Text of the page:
If there's one fact about living a vegan lifestyle, it's that it can be hard to maintain in our nonvegan world. From having to watch what you eat to carefully evaluating the clothes you purchase, the struggle is real. But did you ever think vegans would have to worry about what money is made out of? Well, now vegans do — at least they do in England.
With the first revamp to the material in Britain's five-pound note in 320 years, the new bills now contain tallow — the fat surrounding the organs of beef. While tallow is commonly used in candles and soaps, using it in money has vegans in the U.K. up in arms about inadvertently having to use nonvegan currency.
The Bank of England confirmed the use of tallow on November 28 via Twitter after an inquiry was made by a vegan about the new notes with regard to human-rights considerations.
Twitter has erupted with a storm of protesters who have garnered more than 100,000 signature on a Change.org petition to have the bank discontinue the new note. The petition also explains that using tallow in the bank note not only offends vegans and vegetarians, but also goes against the religious belief of Hindus, Sikhs and Jains in the U.K.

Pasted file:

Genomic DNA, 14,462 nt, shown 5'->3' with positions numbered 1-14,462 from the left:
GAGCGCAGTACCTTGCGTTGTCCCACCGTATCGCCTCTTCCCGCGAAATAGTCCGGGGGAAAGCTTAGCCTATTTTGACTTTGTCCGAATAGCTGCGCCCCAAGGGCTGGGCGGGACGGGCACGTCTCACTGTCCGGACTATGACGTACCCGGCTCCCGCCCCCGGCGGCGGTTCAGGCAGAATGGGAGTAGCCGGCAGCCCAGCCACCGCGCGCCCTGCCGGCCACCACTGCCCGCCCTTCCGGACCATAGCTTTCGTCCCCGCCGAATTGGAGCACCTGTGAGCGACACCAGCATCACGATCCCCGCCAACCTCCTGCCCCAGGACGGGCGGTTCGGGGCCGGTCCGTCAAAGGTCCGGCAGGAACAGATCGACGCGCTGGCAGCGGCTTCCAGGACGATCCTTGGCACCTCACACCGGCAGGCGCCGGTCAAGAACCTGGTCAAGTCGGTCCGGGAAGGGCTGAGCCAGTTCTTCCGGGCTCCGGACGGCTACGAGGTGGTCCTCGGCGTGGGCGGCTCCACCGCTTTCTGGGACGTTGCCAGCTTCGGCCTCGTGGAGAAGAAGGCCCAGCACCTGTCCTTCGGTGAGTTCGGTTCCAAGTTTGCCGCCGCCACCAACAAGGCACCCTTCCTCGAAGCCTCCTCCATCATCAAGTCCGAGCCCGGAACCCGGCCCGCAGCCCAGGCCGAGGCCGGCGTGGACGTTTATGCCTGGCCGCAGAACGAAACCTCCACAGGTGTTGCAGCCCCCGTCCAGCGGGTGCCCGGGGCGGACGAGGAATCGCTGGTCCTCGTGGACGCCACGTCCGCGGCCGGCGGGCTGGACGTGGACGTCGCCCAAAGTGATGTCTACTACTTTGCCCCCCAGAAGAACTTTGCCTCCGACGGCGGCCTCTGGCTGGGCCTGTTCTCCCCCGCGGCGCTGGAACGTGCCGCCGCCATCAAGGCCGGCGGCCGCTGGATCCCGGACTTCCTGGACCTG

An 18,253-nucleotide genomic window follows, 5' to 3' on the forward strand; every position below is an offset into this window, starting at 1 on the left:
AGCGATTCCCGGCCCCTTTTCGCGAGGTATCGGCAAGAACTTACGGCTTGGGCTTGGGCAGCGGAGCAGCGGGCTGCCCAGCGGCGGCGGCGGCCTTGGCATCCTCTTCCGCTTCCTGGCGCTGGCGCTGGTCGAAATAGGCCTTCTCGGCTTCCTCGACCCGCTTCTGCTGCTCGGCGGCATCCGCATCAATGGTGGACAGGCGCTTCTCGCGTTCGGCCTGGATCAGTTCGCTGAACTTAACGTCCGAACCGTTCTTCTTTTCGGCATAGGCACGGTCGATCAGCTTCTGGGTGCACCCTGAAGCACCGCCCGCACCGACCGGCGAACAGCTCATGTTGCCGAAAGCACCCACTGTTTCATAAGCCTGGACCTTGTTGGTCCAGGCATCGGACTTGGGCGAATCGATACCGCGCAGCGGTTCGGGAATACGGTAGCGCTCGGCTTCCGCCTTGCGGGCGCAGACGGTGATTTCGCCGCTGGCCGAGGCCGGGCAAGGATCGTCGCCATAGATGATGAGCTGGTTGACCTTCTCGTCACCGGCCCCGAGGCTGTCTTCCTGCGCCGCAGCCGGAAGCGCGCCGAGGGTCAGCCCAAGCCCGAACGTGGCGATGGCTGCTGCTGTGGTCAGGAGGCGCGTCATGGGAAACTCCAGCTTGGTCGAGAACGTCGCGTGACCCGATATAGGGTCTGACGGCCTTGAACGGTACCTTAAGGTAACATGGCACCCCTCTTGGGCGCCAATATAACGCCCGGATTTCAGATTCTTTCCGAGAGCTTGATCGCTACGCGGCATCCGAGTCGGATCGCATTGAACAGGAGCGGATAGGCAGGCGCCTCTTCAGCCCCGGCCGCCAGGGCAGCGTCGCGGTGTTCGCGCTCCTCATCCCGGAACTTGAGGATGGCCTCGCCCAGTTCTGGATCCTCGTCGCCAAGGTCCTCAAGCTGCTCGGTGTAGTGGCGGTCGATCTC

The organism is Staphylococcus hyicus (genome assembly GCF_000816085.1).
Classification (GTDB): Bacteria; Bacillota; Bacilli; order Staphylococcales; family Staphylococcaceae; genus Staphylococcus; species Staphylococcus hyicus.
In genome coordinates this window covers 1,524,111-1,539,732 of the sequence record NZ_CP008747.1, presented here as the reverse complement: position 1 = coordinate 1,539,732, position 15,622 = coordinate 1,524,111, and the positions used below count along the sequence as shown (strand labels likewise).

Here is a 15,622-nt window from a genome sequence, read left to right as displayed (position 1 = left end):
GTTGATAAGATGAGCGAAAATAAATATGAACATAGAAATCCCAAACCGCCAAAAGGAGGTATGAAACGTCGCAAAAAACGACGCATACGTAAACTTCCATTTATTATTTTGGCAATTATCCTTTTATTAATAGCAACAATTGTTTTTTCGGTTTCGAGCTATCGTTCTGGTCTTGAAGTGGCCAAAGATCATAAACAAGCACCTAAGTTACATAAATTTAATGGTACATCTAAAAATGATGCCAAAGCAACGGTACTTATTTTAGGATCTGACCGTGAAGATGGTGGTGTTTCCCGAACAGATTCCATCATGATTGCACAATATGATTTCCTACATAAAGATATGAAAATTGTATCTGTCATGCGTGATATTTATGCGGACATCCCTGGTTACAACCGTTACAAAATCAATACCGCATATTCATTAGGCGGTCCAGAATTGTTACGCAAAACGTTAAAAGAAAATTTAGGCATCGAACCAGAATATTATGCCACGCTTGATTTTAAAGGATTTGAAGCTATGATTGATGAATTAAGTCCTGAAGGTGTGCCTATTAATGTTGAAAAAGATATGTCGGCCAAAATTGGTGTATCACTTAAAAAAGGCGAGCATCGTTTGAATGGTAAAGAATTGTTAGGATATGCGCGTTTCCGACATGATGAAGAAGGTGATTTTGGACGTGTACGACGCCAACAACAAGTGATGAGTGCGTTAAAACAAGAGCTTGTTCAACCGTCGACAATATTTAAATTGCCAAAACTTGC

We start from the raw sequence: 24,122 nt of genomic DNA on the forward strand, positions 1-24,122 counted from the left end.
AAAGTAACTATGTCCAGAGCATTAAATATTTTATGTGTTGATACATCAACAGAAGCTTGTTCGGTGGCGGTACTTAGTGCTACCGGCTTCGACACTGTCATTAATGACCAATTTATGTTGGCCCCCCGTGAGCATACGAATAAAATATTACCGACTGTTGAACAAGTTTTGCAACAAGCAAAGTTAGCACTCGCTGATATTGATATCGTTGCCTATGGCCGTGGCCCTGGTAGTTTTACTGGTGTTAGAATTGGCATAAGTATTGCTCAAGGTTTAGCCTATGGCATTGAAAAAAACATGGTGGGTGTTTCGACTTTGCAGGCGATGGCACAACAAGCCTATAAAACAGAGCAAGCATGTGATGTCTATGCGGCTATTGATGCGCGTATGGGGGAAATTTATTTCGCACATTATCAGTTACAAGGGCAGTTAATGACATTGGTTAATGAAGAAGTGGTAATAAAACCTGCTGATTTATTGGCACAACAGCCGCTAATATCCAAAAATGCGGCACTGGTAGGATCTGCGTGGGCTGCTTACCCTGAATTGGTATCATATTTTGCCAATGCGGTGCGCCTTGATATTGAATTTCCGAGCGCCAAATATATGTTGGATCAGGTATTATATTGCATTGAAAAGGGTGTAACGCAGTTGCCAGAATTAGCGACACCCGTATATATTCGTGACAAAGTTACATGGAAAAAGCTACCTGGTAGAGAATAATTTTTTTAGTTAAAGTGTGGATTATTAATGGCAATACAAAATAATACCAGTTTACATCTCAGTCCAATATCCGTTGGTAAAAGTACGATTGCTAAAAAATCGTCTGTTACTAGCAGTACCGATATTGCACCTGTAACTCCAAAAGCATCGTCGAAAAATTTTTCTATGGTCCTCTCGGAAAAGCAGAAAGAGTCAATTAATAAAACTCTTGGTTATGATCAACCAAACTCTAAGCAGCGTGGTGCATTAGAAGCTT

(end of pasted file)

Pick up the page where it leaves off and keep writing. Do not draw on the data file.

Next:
Business Insider reports that when the news organization reached out to the bank to see if they would change the note, the bank declined to comment further. But the Bank of England did have its reasons for introducing tallow into the bills: to increase the durability of the note, make them waterproof and make them harder to counterfeit.
While this may be a shocking change for vegan Brits, in response to the backlash over the use of animal fat, CNN released an article stating that far more countries than England are using tallow-laden money. In fact, 23 different countries, including Canada and Australia, use the same polymer — so we've been exchanging goods for animal-fat-dipped paper all over the world for a while now.
There's no sign yet that the polymer will be removed from the bills, so if you're a vegan and in the U.K. (or a bunch of other countries) you might want to entertain the idea of switching over from paper to plastic as much as possible.
What Do YOU Think?
Should England use beef tallow in currency? Would you use currency that is not vegan or vegetarian? Do you think the U.K. should switch back to the old note? Let us know in the comments!